A crisis is coming: If this many cross the U.S. border in February, how many will come by June? | Coyne

Another good column by Andrew Coyne, reminding that there is no easy solution for the refugees crossing the border, and the more realistic approach is a mix of measures:

I feel for Tony Clement. The Tory MP has been demanding the government “enforce the law” on the mounting numbers of asylum seekers who have been crossing the border from the United States, illegally, in recent weeks. But he found himself sputtering for air Tuesday when a CBC radio interviewer asked him what, specifically, he wanted the government to do, eventually hanging up in a snit.

It’s a good question, though: In what way are the police officers who have been arresting the would-be refugees as soon as they step on Canadian soil failing to enforce the law? The calls from Clement and other critics for a “crackdown” amount to a demand that illegal immigration should be made illegal, enforced by the arrest of all those who are currently being arrested.

But as I say I feel for Clement. Like him, I have no easy answers to this dilemma. Unlike him, however, I’m willing to admit it. The migration of peoples is one of the great motive forces of human history; when large numbers of people are determined to pick up and move somewhere, there isn’t a force in the world that can stop them.

That does not relieve us of the need to address what seems likely to grow into a considerable problem, if not a crisis. We Canadians have been congratulating ourselves at our greater tolerance as we watch Europe struggling with the sudden influx of hundreds of thousands of refugees from the Middle East, or the United States with the accumulated backlog of millions of illegal immigrants from Mexico and points south.

….That leaves … whatever it is the Tories are proposing. But what is that? The police are not empowered to arrest people until they are on Canadian soil — and the minute they do set foot, as asylum-seekers, they have rights, including the right to a hearing to adjudicate their claim.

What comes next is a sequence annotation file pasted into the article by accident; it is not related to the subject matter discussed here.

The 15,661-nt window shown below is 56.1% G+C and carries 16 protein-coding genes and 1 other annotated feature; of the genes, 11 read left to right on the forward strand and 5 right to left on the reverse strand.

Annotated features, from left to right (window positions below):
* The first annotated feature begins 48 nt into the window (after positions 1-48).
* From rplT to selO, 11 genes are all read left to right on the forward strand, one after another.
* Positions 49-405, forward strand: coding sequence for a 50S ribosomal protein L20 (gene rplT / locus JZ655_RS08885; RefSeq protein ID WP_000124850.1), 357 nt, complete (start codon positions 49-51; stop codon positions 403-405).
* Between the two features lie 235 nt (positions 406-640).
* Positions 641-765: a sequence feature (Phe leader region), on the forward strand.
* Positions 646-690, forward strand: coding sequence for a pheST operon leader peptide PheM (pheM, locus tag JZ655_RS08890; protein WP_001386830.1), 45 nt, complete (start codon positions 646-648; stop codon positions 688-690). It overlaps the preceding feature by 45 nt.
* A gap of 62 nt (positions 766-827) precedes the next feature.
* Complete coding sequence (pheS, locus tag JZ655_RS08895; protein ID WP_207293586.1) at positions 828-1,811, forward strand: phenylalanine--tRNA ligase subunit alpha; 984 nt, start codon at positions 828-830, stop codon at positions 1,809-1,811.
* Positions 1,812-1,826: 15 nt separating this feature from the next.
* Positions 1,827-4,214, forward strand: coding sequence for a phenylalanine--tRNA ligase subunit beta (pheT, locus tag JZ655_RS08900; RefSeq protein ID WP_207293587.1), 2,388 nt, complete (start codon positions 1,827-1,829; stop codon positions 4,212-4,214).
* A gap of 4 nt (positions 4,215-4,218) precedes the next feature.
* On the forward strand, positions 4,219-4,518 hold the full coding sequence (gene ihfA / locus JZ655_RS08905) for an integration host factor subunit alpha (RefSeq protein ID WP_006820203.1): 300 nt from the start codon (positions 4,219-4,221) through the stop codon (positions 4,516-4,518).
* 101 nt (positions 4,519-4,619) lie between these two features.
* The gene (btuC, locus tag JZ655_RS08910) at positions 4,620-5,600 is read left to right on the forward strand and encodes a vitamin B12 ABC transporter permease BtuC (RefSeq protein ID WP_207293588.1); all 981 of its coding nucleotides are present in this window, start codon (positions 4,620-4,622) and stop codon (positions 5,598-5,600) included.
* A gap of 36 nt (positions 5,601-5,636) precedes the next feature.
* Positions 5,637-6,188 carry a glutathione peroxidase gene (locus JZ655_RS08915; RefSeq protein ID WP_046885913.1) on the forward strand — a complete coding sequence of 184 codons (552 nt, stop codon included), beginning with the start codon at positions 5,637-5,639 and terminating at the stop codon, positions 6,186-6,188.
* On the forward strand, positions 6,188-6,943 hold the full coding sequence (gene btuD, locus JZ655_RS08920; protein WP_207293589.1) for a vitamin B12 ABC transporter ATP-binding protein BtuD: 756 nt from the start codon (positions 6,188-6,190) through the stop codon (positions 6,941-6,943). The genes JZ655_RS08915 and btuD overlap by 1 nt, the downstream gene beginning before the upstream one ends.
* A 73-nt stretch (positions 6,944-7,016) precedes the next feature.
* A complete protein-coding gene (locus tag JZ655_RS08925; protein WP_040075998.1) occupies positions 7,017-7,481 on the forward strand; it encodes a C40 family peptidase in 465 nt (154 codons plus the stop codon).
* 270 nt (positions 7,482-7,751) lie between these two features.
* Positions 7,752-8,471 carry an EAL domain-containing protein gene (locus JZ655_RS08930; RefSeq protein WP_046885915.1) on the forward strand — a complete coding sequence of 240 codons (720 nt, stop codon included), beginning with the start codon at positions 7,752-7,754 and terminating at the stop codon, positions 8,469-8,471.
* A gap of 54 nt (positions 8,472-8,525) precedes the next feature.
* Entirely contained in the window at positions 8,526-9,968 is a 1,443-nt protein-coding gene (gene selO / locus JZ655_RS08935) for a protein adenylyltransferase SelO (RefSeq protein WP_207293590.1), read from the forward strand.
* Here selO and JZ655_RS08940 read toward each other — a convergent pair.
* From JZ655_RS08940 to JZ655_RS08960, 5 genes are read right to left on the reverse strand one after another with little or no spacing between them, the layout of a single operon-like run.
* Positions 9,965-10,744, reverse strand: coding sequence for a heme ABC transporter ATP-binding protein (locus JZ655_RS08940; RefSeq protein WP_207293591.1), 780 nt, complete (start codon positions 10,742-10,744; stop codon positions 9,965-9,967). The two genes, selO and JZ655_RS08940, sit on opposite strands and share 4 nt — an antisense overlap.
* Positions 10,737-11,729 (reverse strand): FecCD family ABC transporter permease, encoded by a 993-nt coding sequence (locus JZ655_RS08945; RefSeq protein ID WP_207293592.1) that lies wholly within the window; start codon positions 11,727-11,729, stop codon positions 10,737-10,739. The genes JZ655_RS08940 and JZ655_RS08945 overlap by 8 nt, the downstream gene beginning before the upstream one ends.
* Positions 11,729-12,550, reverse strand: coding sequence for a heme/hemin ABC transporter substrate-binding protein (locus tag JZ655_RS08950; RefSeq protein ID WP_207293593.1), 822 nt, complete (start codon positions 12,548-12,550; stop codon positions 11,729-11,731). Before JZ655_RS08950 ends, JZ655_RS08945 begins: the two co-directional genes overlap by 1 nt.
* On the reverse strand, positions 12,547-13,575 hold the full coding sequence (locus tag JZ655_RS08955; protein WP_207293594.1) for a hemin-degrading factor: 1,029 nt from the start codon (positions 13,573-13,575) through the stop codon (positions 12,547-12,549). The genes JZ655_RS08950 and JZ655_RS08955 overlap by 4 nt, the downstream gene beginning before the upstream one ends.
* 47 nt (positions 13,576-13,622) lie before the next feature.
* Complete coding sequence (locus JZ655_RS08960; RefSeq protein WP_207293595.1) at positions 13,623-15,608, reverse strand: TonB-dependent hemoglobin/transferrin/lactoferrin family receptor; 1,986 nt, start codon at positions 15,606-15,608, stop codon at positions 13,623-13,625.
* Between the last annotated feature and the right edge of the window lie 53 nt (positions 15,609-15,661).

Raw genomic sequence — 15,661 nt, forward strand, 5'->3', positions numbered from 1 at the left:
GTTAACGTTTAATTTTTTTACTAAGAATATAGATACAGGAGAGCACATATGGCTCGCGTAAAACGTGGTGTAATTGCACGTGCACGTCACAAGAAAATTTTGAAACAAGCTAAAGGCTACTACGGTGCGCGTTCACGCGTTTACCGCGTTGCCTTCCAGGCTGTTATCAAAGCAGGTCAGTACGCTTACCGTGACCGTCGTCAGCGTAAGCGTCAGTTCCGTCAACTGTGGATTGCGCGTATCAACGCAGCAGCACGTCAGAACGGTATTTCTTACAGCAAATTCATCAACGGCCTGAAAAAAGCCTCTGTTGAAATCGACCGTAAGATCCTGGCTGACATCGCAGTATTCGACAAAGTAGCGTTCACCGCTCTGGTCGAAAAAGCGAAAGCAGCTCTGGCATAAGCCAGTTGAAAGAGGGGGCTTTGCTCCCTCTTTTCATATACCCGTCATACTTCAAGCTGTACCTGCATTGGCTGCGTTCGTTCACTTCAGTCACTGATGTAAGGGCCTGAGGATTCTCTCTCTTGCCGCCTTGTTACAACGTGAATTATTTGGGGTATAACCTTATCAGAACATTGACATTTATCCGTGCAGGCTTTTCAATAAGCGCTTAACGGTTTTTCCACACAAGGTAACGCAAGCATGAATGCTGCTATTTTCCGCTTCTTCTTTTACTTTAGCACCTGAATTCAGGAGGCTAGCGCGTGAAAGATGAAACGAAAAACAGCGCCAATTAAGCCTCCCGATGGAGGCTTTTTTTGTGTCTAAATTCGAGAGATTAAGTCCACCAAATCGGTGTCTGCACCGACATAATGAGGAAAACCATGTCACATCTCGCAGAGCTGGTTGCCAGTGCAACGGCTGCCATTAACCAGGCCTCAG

Perhaps you believe they should be sent back without a hearing. But that is not Canadian law, and given Supreme Court rulings on the matter is unlikely to become law. And there is the little matter that in some cases this really would amount to condemning people to persecution, even death. A decent country — and a signatory to UN conventions — does not do such things.

The easiest of all answers — build a wall — would not just be expensive folly, as in the U.S.-Mexico example: it isn’t even a practical possibility. This is not a problem we are going to solve, but manage, by a combination of measures: by increasing our intake of immigrants and refugees; by adding more staff and resources to border control points; by prevailing upon the Americans, if we can, to preserve a humane and law-based immigration and refugee policy; and by turning back many of those who do apply, perhaps under a revised and extended Safe Third Country Agreement.

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About Andrew
Andrew blogs and tweets public policy issues, particularly the relationship between the political and bureaucratic levels, citizenship and multiculturalism. His latest book, Policy Arrogance or Innocent Bias, recounts his experience as a senior public servant in this area.

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